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2009 Uniform Plumbing Code and Uniform Mechanical Code Designated as American National Standards

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The American National Standards Institute (ANSI) announced today the 2009 editions of the Uniform Plumbing Code® (UPC) and Uniform Mechanical Code® (UMC), developed by IAPMO using an ANSI-accredited consensus process and released on March 1, have been awarded designation as American National Standards. This marks the third time the UPC and UMC have earned the designation; the 2003 and 2006 editions were similarly recognized.

ANSI accreditation signifies that the procedures used by standards setting organizations such as IAPMO meet the Institute’s requirements for openness, balance, consensus and due process. This process brings together volunteers representing a variety of viewpoints and interests to achieve consensus on plumbing and mechanical practices. The UPC and UMC are the only plumbing and mechanical codes of practice to be named American National Standards.

Introduced in Los Angeles in 1928 and formally published as the Uniform Plumbing Code in 1945, the UPC is developed to govern the installation and inspection of plumbing systems as a means of promoting the public’s health, safety and welfare. Later published by IAPMO in 1967, the UMC provides the same governance for mechanical (HVAC, combustion, exhaust, refrigeration) systems. Developed and subsequently republished at the conclusion of each three-year code cycle, the UPC and UMC are designed to provide consumers with safe plumbing, heating and mechanical systems while, at the same time, allowing latitude for innovation and new technologies.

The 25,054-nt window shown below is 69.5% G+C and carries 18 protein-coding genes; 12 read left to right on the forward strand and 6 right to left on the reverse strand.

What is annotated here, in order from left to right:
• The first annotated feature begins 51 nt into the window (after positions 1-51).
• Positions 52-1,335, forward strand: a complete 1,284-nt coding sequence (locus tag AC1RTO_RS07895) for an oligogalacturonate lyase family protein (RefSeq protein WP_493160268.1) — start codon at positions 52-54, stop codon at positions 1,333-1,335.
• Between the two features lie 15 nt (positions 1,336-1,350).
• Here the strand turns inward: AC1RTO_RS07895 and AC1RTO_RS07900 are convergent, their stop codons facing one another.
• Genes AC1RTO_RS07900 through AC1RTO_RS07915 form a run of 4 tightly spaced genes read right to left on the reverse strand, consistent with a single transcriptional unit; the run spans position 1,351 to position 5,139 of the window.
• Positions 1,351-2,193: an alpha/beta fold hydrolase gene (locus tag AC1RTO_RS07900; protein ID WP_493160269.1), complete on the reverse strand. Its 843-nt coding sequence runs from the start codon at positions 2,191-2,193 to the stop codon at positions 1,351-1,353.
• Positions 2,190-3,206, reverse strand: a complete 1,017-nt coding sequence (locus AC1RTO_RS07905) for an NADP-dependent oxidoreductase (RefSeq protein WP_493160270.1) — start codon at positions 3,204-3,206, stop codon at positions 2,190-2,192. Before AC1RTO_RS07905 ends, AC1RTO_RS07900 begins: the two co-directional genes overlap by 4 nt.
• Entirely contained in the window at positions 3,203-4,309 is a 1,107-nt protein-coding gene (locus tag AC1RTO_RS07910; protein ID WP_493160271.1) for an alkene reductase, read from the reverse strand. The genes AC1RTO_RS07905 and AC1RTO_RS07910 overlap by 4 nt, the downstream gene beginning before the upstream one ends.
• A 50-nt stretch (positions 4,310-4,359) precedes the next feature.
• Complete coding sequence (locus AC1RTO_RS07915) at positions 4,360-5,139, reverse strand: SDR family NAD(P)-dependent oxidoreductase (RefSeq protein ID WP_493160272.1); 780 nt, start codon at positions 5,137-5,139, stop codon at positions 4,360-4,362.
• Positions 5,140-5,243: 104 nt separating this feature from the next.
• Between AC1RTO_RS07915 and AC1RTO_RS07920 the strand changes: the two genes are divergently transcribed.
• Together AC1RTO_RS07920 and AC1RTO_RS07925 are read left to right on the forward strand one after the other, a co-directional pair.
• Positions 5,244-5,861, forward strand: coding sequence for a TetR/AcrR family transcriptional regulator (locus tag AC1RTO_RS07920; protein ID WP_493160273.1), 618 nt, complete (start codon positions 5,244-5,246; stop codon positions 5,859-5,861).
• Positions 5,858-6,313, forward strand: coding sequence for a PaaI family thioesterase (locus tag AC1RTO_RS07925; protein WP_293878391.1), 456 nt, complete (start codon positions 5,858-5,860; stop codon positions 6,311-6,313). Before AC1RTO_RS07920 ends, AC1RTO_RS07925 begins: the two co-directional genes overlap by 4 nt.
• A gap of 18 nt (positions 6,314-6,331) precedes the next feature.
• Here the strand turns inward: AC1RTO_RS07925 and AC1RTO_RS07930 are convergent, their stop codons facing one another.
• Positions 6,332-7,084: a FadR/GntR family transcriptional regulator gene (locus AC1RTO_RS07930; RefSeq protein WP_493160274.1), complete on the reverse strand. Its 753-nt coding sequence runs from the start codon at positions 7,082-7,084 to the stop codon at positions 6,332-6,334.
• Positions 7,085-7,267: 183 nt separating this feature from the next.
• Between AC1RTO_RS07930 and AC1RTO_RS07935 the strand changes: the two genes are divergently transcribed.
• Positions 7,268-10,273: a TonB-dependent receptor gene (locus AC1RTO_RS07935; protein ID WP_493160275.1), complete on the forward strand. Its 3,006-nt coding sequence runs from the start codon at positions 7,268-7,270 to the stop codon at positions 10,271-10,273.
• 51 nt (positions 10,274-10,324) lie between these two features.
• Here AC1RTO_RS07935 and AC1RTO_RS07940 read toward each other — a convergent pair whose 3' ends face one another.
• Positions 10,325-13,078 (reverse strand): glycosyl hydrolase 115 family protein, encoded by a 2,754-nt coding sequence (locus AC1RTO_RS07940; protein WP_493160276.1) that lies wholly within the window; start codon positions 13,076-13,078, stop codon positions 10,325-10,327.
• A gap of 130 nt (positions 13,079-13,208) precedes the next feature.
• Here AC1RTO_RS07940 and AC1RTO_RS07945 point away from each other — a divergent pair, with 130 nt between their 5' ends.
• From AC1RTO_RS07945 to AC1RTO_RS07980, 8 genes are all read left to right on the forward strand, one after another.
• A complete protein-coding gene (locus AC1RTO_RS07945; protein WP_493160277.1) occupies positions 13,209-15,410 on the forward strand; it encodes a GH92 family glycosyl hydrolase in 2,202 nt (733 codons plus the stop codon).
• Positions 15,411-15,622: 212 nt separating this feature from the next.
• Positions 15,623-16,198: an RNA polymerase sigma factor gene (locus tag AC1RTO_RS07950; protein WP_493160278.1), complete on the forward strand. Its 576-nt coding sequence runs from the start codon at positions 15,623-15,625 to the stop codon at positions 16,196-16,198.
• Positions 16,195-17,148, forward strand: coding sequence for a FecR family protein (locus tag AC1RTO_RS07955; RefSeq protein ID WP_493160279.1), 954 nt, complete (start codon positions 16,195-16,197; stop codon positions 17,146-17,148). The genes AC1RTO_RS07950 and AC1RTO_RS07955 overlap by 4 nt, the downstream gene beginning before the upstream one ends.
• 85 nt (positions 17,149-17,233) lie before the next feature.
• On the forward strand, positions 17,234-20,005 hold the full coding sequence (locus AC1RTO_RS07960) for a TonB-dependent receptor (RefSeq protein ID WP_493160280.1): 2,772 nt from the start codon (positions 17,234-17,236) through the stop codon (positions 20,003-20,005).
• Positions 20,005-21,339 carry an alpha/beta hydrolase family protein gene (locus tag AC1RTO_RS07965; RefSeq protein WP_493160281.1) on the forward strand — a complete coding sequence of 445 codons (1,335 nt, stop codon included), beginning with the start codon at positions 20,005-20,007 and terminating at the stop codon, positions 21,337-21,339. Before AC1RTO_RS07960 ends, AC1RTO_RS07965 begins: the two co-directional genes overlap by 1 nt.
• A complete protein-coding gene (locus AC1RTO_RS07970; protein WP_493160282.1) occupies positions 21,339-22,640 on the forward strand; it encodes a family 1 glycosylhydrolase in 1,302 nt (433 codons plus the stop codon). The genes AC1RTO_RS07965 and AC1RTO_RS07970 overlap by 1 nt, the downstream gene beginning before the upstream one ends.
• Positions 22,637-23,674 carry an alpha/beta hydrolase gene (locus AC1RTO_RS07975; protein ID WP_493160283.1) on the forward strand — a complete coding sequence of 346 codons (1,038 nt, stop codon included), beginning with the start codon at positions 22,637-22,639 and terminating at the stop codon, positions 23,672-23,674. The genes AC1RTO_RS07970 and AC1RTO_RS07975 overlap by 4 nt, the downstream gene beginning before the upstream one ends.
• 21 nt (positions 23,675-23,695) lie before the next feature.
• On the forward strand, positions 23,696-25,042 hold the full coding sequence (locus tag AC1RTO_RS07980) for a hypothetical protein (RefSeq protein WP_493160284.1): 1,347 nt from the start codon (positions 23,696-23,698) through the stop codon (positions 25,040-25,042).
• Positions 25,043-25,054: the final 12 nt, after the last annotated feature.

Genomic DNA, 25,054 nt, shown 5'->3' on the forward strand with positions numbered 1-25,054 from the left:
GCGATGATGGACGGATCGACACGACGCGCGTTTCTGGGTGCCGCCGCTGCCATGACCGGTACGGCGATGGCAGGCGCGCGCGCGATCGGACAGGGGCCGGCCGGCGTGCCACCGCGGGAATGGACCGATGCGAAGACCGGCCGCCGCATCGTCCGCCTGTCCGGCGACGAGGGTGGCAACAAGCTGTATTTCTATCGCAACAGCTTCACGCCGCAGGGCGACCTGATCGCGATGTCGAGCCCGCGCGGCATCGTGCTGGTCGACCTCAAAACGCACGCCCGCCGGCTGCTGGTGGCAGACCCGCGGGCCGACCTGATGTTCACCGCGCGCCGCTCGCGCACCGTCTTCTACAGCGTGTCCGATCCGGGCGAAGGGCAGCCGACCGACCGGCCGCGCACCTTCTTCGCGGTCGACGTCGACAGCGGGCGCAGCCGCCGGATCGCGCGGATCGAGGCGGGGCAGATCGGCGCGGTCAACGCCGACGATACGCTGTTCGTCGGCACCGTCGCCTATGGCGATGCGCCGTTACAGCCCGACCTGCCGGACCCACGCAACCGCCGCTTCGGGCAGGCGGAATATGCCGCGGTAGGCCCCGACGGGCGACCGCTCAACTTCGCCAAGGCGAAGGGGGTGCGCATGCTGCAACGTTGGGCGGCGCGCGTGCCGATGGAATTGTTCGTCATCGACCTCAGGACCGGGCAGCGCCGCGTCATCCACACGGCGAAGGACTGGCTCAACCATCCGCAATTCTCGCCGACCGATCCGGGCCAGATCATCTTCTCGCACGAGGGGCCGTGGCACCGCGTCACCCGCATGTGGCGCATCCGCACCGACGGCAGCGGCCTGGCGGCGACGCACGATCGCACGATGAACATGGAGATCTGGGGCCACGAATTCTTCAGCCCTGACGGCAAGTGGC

“We are extremely proud to once again have the UPC and UMC recognized by ANSI in this manner, primarily because this designation reaffirms our true consensus development process and the fact our procedures allow each and every stakeholder a voice and a vote in the final product,” said GP Russ Chaney, executive director of IAPMO.

The 2009 UPC and UMC were formally released on Sunday, completing the third ANSI-accredited development cycle for each code. Key changes to the 2009 UPC include new requirements for the installation of nonwater urinals, new requirements for distribution of hot water and updates and revisions to the identification of potable and nonpotable water systems. Key changes to the 2009 UMC include new requirements for outdoor air ventilation, new requirements for the protection of mechanical equipment against flood damage and new approved referenced standards for hydronics systems.

IAPMO now looks to gain the ANS designation for its Uniform Solar Energy Code® and Uniform Swimming Pool, Spa and Hot Tub Code®, with new editions developed for the first time using an ANSI-accredited process due later this year.

The public at large is encouraged and invited to participate in IAPMO’s open consensus code development process. A code development timeline and other relevant information are available at IAPMO’s Website.

The development cycle for the 2012 UPC and UMC formally kicks off May 4-5 at IAPMO’s annual Technical Committee Meetings at the Hilton St. Louis at the Ballpark in St. Louis, Mo. To find out more about the procedures necessary for participation at the TC Meetings and/or get help registering at the hotel, direct your Web browser here.

Sponsor of the Uniform Codes, IAPMO – The International Association of Plumbing and Mechanical Officials – works in concert with government and industry for safe, sanitary plumbing and mechanical systems. Learn more about IAPMO at www.iapmo.org.

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